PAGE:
News: The IT systems of the Unique Identification Authority of India (UIDAI) have been down over the past week, sending Aadhaar holders into a tizzy as deadlines loom to link their UIDAI identity details with their Employees’ Provident Fund accounts and the Income Tax Department’s Permanent Account Number (PAN).
Aadhaar is a 12-digit unique identity number that can be obtained voluntarily by citizens of India, non-residents passport holders of India and resident foreign nationals who have spent over 182 days in twelve months immediately preceding the date of application for enrollment, based on their biometric and demographic data.
The data is collected by the Unique Identification Authority of India (UIDAI), a statutory authority established in January 2009 by the government of India, under the jurisdiction of the Ministry of Electronics and Information Technology, following the provisions of the Aadhaar (Targeted Delivery of Financial and other Subsidies, benefits and services) Act, 2016.
Aadhaar is the world’s largest biometric ID system. World Bank Chief Economist Paul Romer described Aadhaar as “the most sophisticated ID programme in the world”.
Considered a proof of residence and not a proof of citizenship, Aadhaar does not itself grant any rights to domicile in India.
In June 2017, the Home Ministry clarified that Aadhaar is not a valid identification document for Indians travelling to Nepal and Bhutan.
Despite the validity of Aadhaar being challenged in the court, the central government has pushed citizens to link their Aadhaar numbers with a host of services, including mobile sim cards, bank accounts, the Employees’ Provident Fund Organisation, and a large number of welfare schemes including but not limited to the Mahatma Gandhi National Rural Employment Guarantee Act, the Public Distribution System, and old age pensions.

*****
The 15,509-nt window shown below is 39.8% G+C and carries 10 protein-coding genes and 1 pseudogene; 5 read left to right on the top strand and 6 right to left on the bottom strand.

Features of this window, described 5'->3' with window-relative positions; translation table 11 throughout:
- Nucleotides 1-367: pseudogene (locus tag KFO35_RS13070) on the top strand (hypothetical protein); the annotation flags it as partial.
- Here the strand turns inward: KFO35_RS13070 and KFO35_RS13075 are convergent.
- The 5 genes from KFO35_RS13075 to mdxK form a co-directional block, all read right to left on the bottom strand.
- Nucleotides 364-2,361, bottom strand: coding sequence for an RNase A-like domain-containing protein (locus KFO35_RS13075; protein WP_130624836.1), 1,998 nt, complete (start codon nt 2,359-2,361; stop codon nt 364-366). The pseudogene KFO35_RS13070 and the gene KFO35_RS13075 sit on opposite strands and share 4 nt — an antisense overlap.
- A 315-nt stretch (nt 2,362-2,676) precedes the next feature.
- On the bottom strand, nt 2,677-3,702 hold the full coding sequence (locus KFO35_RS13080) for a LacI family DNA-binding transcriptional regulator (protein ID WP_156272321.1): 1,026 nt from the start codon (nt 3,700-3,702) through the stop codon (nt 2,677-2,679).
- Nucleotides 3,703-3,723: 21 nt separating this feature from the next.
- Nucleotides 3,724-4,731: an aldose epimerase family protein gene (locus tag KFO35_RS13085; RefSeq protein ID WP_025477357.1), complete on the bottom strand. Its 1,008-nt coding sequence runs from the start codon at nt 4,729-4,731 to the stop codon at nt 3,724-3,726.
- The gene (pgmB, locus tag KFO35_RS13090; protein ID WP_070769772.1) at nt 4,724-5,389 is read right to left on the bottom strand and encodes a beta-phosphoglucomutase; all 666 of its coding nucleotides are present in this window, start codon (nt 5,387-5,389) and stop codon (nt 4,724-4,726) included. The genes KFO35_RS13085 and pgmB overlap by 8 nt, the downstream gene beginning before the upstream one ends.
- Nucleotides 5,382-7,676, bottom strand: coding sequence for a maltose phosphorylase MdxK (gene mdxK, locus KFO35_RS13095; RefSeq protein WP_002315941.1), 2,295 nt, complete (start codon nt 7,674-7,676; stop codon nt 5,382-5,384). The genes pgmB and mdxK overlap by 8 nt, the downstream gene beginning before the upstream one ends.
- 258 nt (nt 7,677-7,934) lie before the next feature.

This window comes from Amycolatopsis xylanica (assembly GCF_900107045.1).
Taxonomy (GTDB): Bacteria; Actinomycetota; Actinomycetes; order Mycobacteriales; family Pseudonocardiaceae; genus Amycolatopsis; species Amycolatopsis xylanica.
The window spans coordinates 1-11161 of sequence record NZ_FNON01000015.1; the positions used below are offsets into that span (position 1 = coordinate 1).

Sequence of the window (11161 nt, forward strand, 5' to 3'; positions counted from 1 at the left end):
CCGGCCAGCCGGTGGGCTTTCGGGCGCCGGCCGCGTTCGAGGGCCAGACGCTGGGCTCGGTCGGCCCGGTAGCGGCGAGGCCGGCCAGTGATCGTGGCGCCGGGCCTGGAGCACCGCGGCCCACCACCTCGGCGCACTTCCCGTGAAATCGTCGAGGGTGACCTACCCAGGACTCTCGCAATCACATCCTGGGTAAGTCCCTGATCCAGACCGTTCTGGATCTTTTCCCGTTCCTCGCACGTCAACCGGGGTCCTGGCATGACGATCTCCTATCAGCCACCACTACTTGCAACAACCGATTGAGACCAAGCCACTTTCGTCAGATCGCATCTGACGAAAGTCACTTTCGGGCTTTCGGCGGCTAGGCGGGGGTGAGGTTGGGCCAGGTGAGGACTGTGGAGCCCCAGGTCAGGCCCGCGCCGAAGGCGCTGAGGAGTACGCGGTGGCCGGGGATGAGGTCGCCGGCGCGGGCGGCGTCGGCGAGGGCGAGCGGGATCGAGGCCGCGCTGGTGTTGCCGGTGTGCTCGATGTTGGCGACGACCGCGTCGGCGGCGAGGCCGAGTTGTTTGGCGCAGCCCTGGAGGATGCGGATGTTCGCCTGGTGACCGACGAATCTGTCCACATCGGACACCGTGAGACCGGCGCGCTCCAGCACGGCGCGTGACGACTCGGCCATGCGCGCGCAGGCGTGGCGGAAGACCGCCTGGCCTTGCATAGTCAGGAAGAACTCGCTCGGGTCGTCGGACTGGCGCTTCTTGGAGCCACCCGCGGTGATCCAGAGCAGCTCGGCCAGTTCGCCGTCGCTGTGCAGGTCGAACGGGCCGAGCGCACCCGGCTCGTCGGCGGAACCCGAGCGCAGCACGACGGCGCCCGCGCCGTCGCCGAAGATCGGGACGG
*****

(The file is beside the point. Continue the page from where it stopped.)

2. PM CARES
News: The Supreme Court on Thursday asked the Union government if it can immediately release money from the PM-Cares Fund for the education of children who have been orphaned or have lost legal guardians or either of their parents during the COVID-19 pandemic.
About PM CARES Fund:
The Prime Minister’s Citizen Assistance and Relief in Emergency Situations Fund (PM CARES Fund) was created on 27 March 2020, following the COVID-19 pandemic in India.
The stated purpose of the fund is for combating, and containment and relief efforts against the coronavirus outbreak and similar pandemic like situations in the future.
Although the documentation for the constitution of the fund has not been made public, the Government of India has stated that the Prime Minister of India, Narendra Modi, is the chairman of the fund, and that trustees include the Minister of Defence, Rajnath Singh; Minister of Home Affairs, Amit Shah, and Minister of Finance, Nirmala Sitharaman, in the Government of India.
The total amount of funds donated and the names of donors have not been publicly disclosed, and the fund is privately audited.